Latvians will often wash down food with either Riga Black Balsam (a liquer made with a range of herbs including pepper, ginger, linden flower and rasberry), or kvass, an alcoholic beverage made from rye bread.
Health & Safety
Generally speaking, Latvia is safe to travel in, though always exercise common sense while travelling. Street crime does sometimes occur in major cities, including bag snatching and pickpocketing, so pay close attention to your belongings and to your personal security.
Whenever you travel overseas, it’s always wise to take an appropriate travel adaptor. Latvia’s electricity supply runs at 230V and 50Hz. Latvia uses both Type C and Type F plugs, so make sure you have the right travel adaptor with you.
Latvia has a single time zone, Eastern European Standard Time (UTC+2). Daylight savings start on the last Sunday of March and finish on the last Sunday of October.
If you’re on an Odyssey tour, we take care of tipping so you don’t need to give it a second thought. However, in your free time, or if travelling independently, it’s essential that you tip an appropriate amount for services. Tipping isn’t very common in Latvia, though tips are appreciated. At restaurants, a tip of 5-10% of the bill can be left if you felt you received good service.
Wifi is widely available in Latvia, with most hotels, cafes and restaurants providing free Wifi.
Check with your cell phone provider to see whether you’re able to make calls and use data while in Latvia. Many providers will allow you to pay a daily fee that allows you to make calls and check the internet while only being charged your regular rates. However, be certain to inform your provider that you’re heading overseas, because just like a bank they can turn off your service as a result of unusual activity.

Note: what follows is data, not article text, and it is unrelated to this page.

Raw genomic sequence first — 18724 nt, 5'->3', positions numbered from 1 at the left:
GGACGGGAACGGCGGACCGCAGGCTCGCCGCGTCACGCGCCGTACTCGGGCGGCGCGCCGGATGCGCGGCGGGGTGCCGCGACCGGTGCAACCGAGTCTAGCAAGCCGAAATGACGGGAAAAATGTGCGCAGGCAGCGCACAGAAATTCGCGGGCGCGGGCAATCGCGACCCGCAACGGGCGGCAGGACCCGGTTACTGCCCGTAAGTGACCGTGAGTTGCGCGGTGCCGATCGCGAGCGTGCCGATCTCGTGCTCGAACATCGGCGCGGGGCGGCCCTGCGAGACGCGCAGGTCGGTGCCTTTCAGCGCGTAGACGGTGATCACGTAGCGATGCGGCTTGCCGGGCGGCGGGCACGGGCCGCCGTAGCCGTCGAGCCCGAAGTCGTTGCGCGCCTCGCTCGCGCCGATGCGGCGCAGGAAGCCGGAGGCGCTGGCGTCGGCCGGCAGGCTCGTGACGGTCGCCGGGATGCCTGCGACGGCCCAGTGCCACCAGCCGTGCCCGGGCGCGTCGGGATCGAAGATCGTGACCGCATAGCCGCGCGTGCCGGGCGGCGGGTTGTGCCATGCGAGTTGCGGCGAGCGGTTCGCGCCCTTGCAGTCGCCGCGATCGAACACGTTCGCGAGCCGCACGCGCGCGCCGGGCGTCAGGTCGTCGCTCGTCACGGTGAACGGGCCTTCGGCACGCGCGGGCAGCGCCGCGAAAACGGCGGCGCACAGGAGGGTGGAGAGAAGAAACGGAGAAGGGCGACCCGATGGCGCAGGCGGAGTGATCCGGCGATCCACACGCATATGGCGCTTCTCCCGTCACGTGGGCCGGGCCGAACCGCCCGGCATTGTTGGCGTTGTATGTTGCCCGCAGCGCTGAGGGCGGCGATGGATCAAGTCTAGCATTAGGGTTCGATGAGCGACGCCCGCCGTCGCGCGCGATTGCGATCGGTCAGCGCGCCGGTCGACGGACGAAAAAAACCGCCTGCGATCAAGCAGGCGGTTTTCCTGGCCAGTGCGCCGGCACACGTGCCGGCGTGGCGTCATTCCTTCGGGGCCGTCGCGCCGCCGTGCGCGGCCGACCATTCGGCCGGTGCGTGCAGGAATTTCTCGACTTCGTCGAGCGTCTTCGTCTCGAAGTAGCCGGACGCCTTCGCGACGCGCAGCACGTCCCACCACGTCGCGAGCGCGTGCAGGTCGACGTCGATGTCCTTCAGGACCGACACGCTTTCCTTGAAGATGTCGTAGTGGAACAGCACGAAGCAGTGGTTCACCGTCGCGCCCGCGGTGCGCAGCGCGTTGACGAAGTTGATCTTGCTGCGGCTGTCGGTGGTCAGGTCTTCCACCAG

Responsible Travel Tips for Latvia
- Learn at least the local greetings to break the ice. Although some locals speak English, the more you know of the native language, the greater your experience of the country will be.
- Carry a card in your wallet or purse from your local hotel, to assist you with the return journey if you do become lost.
- Always ensure that you are covered by travel insurance. If you need advice on this feel free to contact Odyssey and we’ll be able to help.
- When travelling independently, make sure you check the opening hours of shops and museums so that you don’t miss out! Museums & galleries are often closed on Mondays. Also be certain to check whether your trip coincides with any public holidays, so you can plan accordingly.
- Consider contacting your bank to inform them that you may be making purchases overseas. Otherwise, they may flag any activity on your account as suspicious. Also, check which ATMs and banks are compatible with your cards, to ensure you can withdraw cash with minimal fees.
- Before departing, make sure you have a number of euros in a range of denominations. You don’t want to be carrying around enormous amounts of cash, but take enough to make it easy to pay in locations that might not accept credit card. It will also help you avoid card transaction fees, and it makes tipping a breeze.